At the same time, increased isolation of or pressure on the Lebanese state by the United States or European countries is unlikely to constrain Iranian or Hezbollah regional behavior in any meaningful way. Destabilizing Lebanon’s politics or economics might even increase the incentives for Hezbollah to bolster its nationalist credentials in the country by provoking a confrontation with Israel. The prospect of instability in Lebanon is unnerving to Israel. Jerusalem is resolutely working to contain the missile threat it faces from Hezbollah and to prevent the group gaining additional capabilities, and Israel is fully prepared for a scenario in which it must quickly work to destroy the extensive missile capability Hezbollah already has. But Israel does not seek to be drawn into a conflict with Hezbollah due to external factors or miscalculations. Such a war, should it come, would likely be intense and costly for civilian populations on both sides of the border.
Hezbollah faces continual pressure in balancing its regional activism on Iran’s behalf with its national claims and constituents in Lebanon itself. As the Syrian war winds down, and Lebanese electoral politics heat up, this balancing act becomes more difficult. The United States should take advantage of this trajectory. The regular functioning of the Lebanese state and the democratic demands of the Lebanese citizenry remain the best mechanisms for constraining Hezbollah’s behavior in Lebanon and toward Israel. The U.S. should stay engaged, continue to support democratic development in Lebanon, push for parliamentary elections to take place next year under maximally free conditions, and hope that one legacy of the maladroit Saudi pressure on Hariri is increased support for his March 14th coalition at the ballot box.
The Disaster in Yemen
The Saudi intervention in Yemen, now nearly three years old, is both a military and a humanitarian disaster. Deaths from the conflict itself have topped 10,000, including many civilian deaths from airstrikes by the Saudi-led and U.S.-backed coalition. But the greater loss of life today is as a result of starvation and disease amongst a beleaguered population that was living on the edge even before this conflict began. According to the U.N., twenty million people living in Yemen need emergency humanitarian assistance. Cholera has already infected more than 900,000 people, and killed more than 2000. More than four million women and children are acutely malnourished. The blockade imposed by the Saudi-led coalition after a missile launched from Yemen nearly reached the international airport in Riyadh exacerbated an already-dire lack of food and medicine, and the partial lifting of that blockade has only marginal impact at ameliorating this humanitarian nightmare. The war needs to end as soon as possible.
Militarily, the conflict is at a stalemate, but in a state far worse for Saudi Arabia and for American interests than when the Kingdom intervened nearly three years ago. Intense Saudi suspicion of Houthi connections to Iran is what drew Riyadh into this conflict —and by intervening the Kingdom created a self-fulfilling prophecy, one that boosted the Houthis with support from Iran and Ali Abdullah Saleh, who was once a Saudi client but was ousted with Saudi support in the Arab Spring uprisings of 2011. Meanwhile, the intensification of the conflict via Saudi intervention increased maneuvering space for Al Qaeda in the Arabian Peninsula, the Al Qaeda affiliate that has been the most fixated on attacking the U.S. homeland.
In its effort to beat back Houthi territorial gains and reestablish the Hadi government, Saudi Arabia has achieved what it can through an intensive aerial campaign. It is unlikely to make further territorial gains for the Hadi government without ground operations that would cost significant additional blood and treasure. Saudi Arabia’s allies in this fight have mostly been reluctant partners from the first, and are wary about further investments. Every day the war goes on, the humanitarian costs mount with little real impact on the outcome, which will inevitably involve intricate political compromises and power-sharing amongst Yemen’s rival factions.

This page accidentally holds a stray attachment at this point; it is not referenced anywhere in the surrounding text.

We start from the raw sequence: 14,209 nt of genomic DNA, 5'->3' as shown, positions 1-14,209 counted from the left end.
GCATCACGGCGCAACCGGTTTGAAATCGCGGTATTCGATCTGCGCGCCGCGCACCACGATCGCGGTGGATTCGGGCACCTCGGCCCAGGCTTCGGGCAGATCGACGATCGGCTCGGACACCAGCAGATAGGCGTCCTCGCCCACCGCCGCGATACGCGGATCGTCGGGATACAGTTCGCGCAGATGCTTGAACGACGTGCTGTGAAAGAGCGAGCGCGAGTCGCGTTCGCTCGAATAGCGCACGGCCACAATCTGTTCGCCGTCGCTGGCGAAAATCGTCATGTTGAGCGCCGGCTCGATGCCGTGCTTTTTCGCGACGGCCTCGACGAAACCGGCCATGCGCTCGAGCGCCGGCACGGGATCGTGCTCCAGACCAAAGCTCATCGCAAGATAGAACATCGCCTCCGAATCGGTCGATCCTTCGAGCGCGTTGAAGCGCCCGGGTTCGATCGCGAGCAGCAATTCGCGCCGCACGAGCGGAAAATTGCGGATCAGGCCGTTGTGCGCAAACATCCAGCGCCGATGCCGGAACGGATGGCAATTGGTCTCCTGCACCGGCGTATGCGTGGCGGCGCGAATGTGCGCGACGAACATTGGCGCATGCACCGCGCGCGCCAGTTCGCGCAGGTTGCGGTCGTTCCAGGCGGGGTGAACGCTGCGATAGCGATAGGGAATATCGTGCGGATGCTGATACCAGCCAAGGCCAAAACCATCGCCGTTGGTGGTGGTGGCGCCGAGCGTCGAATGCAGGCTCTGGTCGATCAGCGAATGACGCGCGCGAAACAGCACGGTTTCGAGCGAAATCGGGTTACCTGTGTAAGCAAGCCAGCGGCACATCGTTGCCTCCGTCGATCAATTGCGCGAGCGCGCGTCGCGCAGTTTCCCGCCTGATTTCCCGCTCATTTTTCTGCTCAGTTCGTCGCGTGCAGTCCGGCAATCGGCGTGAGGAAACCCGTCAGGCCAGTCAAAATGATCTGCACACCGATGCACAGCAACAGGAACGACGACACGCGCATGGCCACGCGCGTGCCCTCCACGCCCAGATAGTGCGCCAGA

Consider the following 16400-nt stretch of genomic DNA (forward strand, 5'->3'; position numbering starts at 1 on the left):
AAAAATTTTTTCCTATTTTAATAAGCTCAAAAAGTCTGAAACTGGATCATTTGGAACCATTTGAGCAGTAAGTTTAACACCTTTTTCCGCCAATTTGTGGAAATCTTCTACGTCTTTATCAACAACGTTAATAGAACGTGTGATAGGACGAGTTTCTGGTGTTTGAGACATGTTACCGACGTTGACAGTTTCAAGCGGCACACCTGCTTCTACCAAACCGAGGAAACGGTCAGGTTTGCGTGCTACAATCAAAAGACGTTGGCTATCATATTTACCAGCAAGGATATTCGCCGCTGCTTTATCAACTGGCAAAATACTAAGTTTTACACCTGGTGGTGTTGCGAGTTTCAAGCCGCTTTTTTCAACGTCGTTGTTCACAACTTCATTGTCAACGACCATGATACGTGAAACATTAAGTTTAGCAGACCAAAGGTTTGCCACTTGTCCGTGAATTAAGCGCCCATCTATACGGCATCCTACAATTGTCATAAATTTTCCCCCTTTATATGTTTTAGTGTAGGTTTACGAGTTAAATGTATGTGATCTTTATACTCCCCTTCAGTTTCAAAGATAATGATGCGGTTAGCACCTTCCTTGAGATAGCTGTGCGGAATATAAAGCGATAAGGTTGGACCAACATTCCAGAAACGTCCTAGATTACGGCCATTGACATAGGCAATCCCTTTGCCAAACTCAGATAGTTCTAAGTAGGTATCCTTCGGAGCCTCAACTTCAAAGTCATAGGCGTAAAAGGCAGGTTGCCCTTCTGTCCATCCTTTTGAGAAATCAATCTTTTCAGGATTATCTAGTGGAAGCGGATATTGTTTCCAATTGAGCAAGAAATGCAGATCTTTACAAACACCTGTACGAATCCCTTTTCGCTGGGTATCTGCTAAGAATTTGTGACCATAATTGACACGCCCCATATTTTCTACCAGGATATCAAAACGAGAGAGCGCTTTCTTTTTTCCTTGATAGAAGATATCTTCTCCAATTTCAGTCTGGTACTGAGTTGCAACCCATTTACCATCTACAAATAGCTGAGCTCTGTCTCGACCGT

The Houthi’s bullheaded approach torpedoed the last round of serious negotiations in 2016, and there appears to be no viable process now underway to seek a settlement for the war. The Saudi Arabian government in fact expressed renewed interest in negotiations just days before the missile attack on Riyadh’s airport last month; the seriousness of the missile threat, if anything, underscores the urgency of effective negotiations. While the previous administration, like this one, provided logistical and intelligence support to the Saudi war effort, Secretary of State Kerry also actively supported a diplomatic process to end the war and President Obama sought toward the end of his term to use American weapons sales as leverage to reduce civilian suffering and push toward conflict resolution. But when it comes to diplomacy, the Trump Administration, aside from the occasional press release, seems to be missing in action. Congress can and should play a role in encouraging an early end to this conflict, and meanwhile should assiduously oversee the implementation of American laws designed to prevent our weapons and assistance being used in ways that violate human rights or the laws of war.
Yemen is another area, like Iraq and Syria, where divergent priorities amongst seemingly allied governments complicate efforts to end conflict and stabilize the region. In this instance, the United Arab Emirates objects to the inclusion of Yemen’s Islah (Reform) party in a postwar government, because of the party’s ties to the Muslim Brotherhood, and has reportedly given support to a separatist coalition that rejects the internationally recognized Hadi government. Mohammed bin Salman recently met with representatives of Islah to build support for the Hadi government. Until the Saudi-led coalition can resolve its own internal differences, it’s hard to see how diplomacy can make progress.